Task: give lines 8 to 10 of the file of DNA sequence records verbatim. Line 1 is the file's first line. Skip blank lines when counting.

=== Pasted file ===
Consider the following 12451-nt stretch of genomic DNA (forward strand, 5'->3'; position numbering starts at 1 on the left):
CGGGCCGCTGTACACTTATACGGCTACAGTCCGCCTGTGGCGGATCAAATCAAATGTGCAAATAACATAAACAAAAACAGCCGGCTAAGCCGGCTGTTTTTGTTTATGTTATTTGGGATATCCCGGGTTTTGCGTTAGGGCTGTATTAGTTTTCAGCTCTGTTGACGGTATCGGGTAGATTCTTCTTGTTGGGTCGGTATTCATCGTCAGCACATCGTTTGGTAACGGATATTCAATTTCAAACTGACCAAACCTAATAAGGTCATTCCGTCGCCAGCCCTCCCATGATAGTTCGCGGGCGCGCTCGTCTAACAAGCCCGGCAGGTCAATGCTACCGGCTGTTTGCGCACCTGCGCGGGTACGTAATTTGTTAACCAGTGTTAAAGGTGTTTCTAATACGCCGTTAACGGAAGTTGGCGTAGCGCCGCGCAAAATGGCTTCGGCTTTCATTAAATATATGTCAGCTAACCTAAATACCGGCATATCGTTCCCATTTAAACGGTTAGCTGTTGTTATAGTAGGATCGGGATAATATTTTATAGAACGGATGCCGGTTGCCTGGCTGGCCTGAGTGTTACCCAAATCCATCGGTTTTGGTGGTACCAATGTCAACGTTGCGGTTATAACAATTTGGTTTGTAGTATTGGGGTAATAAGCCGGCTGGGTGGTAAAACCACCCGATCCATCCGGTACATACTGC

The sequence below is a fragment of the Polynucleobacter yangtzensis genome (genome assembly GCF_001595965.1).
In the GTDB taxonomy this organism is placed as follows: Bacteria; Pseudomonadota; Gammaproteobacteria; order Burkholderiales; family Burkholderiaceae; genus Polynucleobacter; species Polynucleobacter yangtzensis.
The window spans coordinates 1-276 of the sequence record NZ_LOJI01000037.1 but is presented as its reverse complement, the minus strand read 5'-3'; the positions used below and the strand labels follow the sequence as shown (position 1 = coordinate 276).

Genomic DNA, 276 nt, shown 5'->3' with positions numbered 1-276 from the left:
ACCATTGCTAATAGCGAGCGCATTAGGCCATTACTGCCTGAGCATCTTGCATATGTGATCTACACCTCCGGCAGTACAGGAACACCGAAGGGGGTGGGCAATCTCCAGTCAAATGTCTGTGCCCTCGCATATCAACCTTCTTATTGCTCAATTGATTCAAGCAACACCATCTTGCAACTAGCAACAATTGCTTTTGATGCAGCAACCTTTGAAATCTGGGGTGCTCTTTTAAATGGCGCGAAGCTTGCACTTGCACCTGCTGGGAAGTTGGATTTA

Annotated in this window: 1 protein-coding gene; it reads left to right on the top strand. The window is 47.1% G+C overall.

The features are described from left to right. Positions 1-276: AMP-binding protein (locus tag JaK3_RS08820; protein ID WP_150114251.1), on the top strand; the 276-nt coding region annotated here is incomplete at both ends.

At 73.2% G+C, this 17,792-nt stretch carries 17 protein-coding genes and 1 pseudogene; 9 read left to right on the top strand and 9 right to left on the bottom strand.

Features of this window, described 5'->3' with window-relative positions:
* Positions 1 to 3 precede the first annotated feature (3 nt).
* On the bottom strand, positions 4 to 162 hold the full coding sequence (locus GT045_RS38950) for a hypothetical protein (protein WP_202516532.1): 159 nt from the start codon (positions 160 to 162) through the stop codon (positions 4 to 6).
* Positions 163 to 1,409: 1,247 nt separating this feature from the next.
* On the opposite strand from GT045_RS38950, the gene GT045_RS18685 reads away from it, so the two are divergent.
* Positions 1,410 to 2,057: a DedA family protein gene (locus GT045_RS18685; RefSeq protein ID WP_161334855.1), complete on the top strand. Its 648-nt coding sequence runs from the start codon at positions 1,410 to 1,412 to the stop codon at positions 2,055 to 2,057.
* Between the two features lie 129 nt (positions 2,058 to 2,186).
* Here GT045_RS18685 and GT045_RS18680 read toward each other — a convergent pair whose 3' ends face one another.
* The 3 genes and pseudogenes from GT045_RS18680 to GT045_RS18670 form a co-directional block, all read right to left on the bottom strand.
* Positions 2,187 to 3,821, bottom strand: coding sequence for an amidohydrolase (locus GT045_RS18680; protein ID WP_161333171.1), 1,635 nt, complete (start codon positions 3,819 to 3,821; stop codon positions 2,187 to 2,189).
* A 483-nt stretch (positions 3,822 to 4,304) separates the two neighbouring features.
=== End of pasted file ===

Annotated in this window: 1 protein-coding gene; it reads left to right on the top strand. The window is 47.1% G+C overall.

The features are described from left to right. Positions 1-276: AMP-binding protein (locus tag JaK3_RS08820; protein ID WP_150114251.1), on the top strand; the 276-nt coding region annotated here is incomplete at both ends.

At 73.2% G+C, this 17,792-nt stretch carries 17 protein-coding genes and 1 pseudogene; 9 read left to right on the top strand and 9 right to left on the bottom strand.